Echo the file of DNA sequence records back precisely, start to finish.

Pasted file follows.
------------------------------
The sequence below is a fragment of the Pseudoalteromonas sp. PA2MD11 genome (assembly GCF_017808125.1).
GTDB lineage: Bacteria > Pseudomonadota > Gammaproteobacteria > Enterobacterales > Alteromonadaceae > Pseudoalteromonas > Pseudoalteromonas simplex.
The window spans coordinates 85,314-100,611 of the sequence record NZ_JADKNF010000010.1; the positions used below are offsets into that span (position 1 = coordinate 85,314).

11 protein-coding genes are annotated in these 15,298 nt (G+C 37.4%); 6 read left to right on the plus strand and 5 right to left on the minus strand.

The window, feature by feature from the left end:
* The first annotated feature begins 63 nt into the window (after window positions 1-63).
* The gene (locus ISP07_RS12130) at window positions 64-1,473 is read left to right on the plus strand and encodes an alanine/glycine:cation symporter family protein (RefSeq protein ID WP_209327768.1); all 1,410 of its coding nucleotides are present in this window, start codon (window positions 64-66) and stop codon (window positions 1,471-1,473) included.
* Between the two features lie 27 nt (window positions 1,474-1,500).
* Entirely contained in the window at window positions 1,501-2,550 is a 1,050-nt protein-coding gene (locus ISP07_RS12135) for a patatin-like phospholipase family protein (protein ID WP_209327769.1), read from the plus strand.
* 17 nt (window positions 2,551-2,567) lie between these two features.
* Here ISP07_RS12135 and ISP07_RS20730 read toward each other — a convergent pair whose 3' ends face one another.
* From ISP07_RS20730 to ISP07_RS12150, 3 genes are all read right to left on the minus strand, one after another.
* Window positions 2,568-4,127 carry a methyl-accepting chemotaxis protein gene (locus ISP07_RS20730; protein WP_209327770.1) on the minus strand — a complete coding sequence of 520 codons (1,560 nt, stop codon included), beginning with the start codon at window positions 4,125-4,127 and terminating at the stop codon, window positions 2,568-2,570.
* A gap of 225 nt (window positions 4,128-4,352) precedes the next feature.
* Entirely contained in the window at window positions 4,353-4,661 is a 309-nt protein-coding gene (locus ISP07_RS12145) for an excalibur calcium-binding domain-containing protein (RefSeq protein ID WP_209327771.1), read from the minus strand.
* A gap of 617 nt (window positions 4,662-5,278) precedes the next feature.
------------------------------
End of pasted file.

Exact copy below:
The sequence below is a fragment of the Pseudoalteromonas sp. PA2MD11 genome (assembly GCF_017808125.1).
GTDB lineage: Bacteria > Pseudomonadota > Gammaproteobacteria > Enterobacterales > Alteromonadaceae > Pseudoalteromonas > Pseudoalteromonas simplex.
The window spans coordinates 85,314-100,611 of the sequence record NZ_JADKNF010000010.1; the positions used below are offsets into that span (position 1 = coordinate 85,314).

11 protein-coding genes are annotated in these 15,298 nt (G+C 37.4%); 6 read left to right on the plus strand and 5 right to left on the minus strand.

The window, feature by feature from the left end:
* The first annotated feature begins 63 nt into the window (after window positions 1-63).
* The gene (locus ISP07_RS12130) at window positions 64-1,473 is read left to right on the plus strand and encodes an alanine/glycine:cation symporter family protein (RefSeq protein ID WP_209327768.1); all 1,410 of its coding nucleotides are present in this window, start codon (window positions 64-66) and stop codon (window positions 1,471-1,473) included.
* Between the two features lie 27 nt (window positions 1,474-1,500).
* Entirely contained in the window at window positions 1,501-2,550 is a 1,050-nt protein-coding gene (locus ISP07_RS12135) for a patatin-like phospholipase family protein (protein ID WP_209327769.1), read from the plus strand.
* 17 nt (window positions 2,551-2,567) lie between these two features.
* Here ISP07_RS12135 and ISP07_RS20730 read toward each other — a convergent pair whose 3' ends face one another.
* From ISP07_RS20730 to ISP07_RS12150, 3 genes are all read right to left on the minus strand, one after another.
* Window positions 2,568-4,127 carry a methyl-accepting chemotaxis protein gene (locus ISP07_RS20730; protein WP_209327770.1) on the minus strand — a complete coding sequence of 520 codons (1,560 nt, stop codon included), beginning with the start codon at window positions 4,125-4,127 and terminating at the stop codon, window positions 2,568-2,570.
* A gap of 225 nt (window positions 4,128-4,352) precedes the next feature.
* Entirely contained in the window at window positions 4,353-4,661 is a 309-nt protein-coding gene (locus ISP07_RS12145) for an excalibur calcium-binding domain-containing protein (RefSeq protein ID WP_209327771.1), read from the minus strand.
* A gap of 617 nt (window positions 4,662-5,278) precedes the next feature.